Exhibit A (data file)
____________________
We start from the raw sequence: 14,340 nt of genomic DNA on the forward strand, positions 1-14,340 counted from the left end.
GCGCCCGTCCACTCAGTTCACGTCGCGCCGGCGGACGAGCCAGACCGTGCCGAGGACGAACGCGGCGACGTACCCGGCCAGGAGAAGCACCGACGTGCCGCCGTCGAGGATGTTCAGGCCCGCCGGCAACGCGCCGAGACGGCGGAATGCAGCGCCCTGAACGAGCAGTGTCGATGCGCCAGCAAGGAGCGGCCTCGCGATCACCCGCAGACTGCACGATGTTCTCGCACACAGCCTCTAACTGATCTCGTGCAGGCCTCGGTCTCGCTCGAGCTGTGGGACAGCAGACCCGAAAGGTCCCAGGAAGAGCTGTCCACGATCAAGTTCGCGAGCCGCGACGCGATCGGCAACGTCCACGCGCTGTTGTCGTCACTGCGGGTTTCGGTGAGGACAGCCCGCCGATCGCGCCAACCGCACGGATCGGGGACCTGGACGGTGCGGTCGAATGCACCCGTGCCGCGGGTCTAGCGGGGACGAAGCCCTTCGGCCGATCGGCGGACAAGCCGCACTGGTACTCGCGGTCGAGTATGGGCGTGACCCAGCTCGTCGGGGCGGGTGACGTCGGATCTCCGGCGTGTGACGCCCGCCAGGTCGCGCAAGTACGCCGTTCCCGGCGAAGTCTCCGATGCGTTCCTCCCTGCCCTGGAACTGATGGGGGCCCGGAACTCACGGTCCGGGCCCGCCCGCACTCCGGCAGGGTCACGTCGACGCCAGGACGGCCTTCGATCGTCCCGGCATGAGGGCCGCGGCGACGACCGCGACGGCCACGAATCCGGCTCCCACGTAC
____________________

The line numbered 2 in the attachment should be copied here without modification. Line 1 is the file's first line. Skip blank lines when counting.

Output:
GCGCCCGTCCACTCAGTTCACGTCGCGCCGGCGGACGAGCCAGACCGTGCCGAGGACGAACGCGGCGACGTACCCGGCCAGGAGAAGCACCGACGTGCCGCCGTCGAGGATGTTCAGGCCCGCCGGCAACGCGCCGAGACGGCGGAATGCAGCGCCCTGAACGAGCAGTGTCGATGCGCCAGCAAGGAGCGGCCTCGCGATCACCCGCAGACTGCACGATGTTCTCGCACACAGCCTCTAACTGATCTCGTGCAGGCCTCGGTCTCGCTCGAGCTGTGGGACAGCAGACCCGAAAGGTCCCAGGAAGAGCTGTCCACGATCAAGTTCGCGAGCCGCGACGCGATCGGCAACGTCCACGCGCTGTTGTCGTCACTGCGGGTTTCGGTGAGGACAGCCCGCCGATCGCGCCAACCGCACGGATCGGGGACCTGGACGGTGCGGTCGAATGCACCCGTGCCGCGGGTCTAGCGGGGACGAAGCCCTTCGGCCGATCGGCGGACAAGCCGCACTGGTACTCGCGGTCGAGTATGGGCGTGACCCAGCTCGTCGGGGCGGGTGACGTCGGATCTCCGGCGTGTGACGCCCGCCAGGTCGCGCAAGTACGCCGTTCCCGGCGAAGTCTCCGATGCGTTCCTCCCTGCCCTGGAACTGATGGGGGCCCGGAACTCACGGTCCGGGCCCGCCCGCACTCCGGCAGGGTCACGTCGACGCCAGGACGGCCTTCGATCGTCCCGGCATGAGGGCCGCGGCGACGACCGCGACGGCCACGAATCCGGCTCCCACGTAC